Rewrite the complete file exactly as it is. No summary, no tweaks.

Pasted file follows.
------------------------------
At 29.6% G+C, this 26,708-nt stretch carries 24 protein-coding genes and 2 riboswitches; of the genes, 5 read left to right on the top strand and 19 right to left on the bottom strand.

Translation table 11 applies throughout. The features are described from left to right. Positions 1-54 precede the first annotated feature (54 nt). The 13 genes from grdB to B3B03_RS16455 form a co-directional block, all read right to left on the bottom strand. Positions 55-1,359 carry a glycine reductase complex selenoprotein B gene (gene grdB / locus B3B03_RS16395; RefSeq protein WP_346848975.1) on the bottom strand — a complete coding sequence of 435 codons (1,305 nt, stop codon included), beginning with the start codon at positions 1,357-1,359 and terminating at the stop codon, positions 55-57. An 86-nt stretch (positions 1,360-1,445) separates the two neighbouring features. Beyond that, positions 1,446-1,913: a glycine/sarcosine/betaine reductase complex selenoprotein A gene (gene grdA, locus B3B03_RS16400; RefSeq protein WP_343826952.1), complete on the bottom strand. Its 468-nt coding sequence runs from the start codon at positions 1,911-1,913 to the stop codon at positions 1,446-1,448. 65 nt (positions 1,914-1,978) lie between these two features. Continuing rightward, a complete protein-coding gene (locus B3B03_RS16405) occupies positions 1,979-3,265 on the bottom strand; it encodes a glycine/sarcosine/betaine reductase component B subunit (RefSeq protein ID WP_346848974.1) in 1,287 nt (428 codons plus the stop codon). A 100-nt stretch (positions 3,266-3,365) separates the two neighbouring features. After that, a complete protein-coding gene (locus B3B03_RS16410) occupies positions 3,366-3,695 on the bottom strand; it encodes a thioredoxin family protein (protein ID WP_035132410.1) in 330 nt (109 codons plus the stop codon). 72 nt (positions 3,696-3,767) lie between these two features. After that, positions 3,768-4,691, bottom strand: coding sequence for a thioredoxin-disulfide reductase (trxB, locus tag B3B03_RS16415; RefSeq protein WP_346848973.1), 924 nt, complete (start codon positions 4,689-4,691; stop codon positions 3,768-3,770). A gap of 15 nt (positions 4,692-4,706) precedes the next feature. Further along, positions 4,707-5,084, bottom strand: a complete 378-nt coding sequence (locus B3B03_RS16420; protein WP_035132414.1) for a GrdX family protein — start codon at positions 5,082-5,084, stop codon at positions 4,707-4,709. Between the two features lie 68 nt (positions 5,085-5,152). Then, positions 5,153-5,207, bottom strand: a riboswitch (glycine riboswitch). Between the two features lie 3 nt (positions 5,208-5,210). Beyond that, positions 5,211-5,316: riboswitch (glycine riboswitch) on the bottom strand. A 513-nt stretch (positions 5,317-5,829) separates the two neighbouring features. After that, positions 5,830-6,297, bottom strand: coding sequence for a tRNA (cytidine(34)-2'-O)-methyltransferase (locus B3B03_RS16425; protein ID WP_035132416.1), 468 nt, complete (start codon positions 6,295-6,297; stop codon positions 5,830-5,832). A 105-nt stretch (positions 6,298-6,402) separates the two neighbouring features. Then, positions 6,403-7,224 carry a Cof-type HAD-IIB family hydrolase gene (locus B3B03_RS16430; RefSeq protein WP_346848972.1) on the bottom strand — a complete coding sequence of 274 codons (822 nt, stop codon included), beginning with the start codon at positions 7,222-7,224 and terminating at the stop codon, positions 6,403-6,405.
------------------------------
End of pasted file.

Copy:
At 29.6% G+C, this 26,708-nt stretch carries 24 protein-coding genes and 2 riboswitches; of the genes, 5 read left to right on the top strand and 19 right to left on the bottom strand.

Translation table 11 applies throughout. The features are described from left to right. Positions 1-54 precede the first annotated feature (54 nt). The 13 genes from grdB to B3B03_RS16455 form a co-directional block, all read right to left on the bottom strand. Positions 55-1,359 carry a glycine reductase complex selenoprotein B gene (gene grdB / locus B3B03_RS16395; RefSeq protein WP_346848975.1) on the bottom strand — a complete coding sequence of 435 codons (1,305 nt, stop codon included), beginning with the start codon at positions 1,357-1,359 and terminating at the stop codon, positions 55-57. An 86-nt stretch (positions 1,360-1,445) separates the two neighbouring features. Beyond that, positions 1,446-1,913: a glycine/sarcosine/betaine reductase complex selenoprotein A gene (gene grdA, locus B3B03_RS16400; RefSeq protein WP_343826952.1), complete on the bottom strand. Its 468-nt coding sequence runs from the start codon at positions 1,911-1,913 to the stop codon at positions 1,446-1,448. 65 nt (positions 1,914-1,978) lie between these two features. Continuing rightward, a complete protein-coding gene (locus B3B03_RS16405) occupies positions 1,979-3,265 on the bottom strand; it encodes a glycine/sarcosine/betaine reductase component B subunit (RefSeq protein ID WP_346848974.1) in 1,287 nt (428 codons plus the stop codon). A 100-nt stretch (positions 3,266-3,365) separates the two neighbouring features. After that, a complete protein-coding gene (locus B3B03_RS16410) occupies positions 3,366-3,695 on the bottom strand; it encodes a thioredoxin family protein (protein ID WP_035132410.1) in 330 nt (109 codons plus the stop codon). 72 nt (positions 3,696-3,767) lie between these two features. After that, positions 3,768-4,691, bottom strand: coding sequence for a thioredoxin-disulfide reductase (trxB, locus tag B3B03_RS16415; RefSeq protein WP_346848973.1), 924 nt, complete (start codon positions 4,689-4,691; stop codon positions 3,768-3,770). A gap of 15 nt (positions 4,692-4,706) precedes the next feature. Further along, positions 4,707-5,084, bottom strand: a complete 378-nt coding sequence (locus B3B03_RS16420; protein WP_035132414.1) for a GrdX family protein — start codon at positions 5,082-5,084, stop codon at positions 4,707-4,709. Between the two features lie 68 nt (positions 5,085-5,152). Then, positions 5,153-5,207, bottom strand: a riboswitch (glycine riboswitch). Between the two features lie 3 nt (positions 5,208-5,210). Beyond that, positions 5,211-5,316: riboswitch (glycine riboswitch) on the bottom strand. A 513-nt stretch (positions 5,317-5,829) separates the two neighbouring features. After that, positions 5,830-6,297, bottom strand: coding sequence for a tRNA (cytidine(34)-2'-O)-methyltransferase (locus B3B03_RS16425; protein ID WP_035132416.1), 468 nt, complete (start codon positions 6,295-6,297; stop codon positions 5,830-5,832). A 105-nt stretch (positions 6,298-6,402) separates the two neighbouring features. Then, positions 6,403-7,224 carry a Cof-type HAD-IIB family hydrolase gene (locus B3B03_RS16430; RefSeq protein WP_346848972.1) on the bottom strand — a complete coding sequence of 274 codons (822 nt, stop codon included), beginning with the start codon at positions 7,222-7,224 and terminating at the stop codon, positions 6,403-6,405.